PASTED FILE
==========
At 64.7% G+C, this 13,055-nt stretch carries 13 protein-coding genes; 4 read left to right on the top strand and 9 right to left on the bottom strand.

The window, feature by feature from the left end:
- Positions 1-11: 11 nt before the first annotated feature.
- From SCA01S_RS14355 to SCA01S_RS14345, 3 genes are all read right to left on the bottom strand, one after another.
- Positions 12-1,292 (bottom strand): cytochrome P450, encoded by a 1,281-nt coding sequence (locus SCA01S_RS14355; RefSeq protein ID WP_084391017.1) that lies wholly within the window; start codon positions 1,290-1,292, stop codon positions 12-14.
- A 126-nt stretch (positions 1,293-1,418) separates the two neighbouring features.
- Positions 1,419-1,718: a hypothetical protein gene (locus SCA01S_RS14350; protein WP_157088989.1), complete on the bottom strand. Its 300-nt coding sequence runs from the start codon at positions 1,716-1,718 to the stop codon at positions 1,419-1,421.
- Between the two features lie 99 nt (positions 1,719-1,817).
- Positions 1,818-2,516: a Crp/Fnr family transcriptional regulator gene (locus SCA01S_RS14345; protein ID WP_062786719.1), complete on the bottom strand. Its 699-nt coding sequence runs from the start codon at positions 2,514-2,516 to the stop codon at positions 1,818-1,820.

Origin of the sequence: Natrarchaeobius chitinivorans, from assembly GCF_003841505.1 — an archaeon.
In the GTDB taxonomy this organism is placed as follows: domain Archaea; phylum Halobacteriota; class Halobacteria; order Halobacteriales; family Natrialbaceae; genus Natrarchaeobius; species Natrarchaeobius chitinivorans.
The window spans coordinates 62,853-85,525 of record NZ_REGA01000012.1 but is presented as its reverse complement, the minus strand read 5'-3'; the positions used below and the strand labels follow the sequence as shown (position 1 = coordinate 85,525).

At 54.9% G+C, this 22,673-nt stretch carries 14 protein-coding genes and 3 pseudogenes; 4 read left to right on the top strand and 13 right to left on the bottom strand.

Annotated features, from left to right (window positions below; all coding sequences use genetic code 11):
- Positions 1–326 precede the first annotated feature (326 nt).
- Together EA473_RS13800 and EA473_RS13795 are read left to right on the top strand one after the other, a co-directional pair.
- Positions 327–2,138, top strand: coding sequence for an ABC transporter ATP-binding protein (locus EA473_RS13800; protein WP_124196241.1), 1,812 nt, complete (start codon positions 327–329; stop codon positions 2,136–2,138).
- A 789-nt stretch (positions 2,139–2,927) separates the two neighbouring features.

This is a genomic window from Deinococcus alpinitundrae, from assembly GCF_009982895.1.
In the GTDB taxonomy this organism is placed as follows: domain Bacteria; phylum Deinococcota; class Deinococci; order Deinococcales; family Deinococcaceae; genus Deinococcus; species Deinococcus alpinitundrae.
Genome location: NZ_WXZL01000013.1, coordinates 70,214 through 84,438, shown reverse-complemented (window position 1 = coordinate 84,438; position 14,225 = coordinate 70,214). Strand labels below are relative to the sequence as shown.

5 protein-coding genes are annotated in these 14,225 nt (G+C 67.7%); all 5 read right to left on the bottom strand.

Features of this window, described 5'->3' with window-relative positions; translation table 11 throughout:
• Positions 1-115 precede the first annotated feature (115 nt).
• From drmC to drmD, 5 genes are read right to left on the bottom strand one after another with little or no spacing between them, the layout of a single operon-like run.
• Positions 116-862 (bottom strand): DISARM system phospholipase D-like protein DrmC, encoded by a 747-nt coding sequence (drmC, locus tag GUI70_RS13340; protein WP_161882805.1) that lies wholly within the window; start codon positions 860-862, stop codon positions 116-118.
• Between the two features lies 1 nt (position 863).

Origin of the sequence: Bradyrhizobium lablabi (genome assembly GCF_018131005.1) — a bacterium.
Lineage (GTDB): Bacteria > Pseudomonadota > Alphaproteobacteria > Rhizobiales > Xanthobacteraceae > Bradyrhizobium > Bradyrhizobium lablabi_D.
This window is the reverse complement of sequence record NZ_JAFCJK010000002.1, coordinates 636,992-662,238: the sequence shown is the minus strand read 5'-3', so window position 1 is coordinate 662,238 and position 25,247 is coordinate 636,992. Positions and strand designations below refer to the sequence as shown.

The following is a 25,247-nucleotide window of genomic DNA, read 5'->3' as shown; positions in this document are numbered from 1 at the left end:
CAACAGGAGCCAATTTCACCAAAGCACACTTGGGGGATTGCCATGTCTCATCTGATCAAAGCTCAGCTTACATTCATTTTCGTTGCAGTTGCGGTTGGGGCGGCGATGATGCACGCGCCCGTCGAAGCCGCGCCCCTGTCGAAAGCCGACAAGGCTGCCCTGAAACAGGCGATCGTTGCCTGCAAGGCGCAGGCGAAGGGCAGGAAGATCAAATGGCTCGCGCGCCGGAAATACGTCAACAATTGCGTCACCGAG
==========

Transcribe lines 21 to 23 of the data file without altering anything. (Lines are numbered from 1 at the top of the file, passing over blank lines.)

Genome location: NZ_WXZL01000013.1, coordinates 70,214 through 84,438, shown reverse-complemented (window position 1 = coordinate 84,438; position 14,225 = coordinate 70,214). Strand labels below are relative to the sequence as shown.

5 protein-coding genes are annotated in these 14,225 nt (G+C 67.7%); all 5 read right to left on the bottom strand.

Features of this window, described 5'->3' with window-relative positions; translation table 11 throughout: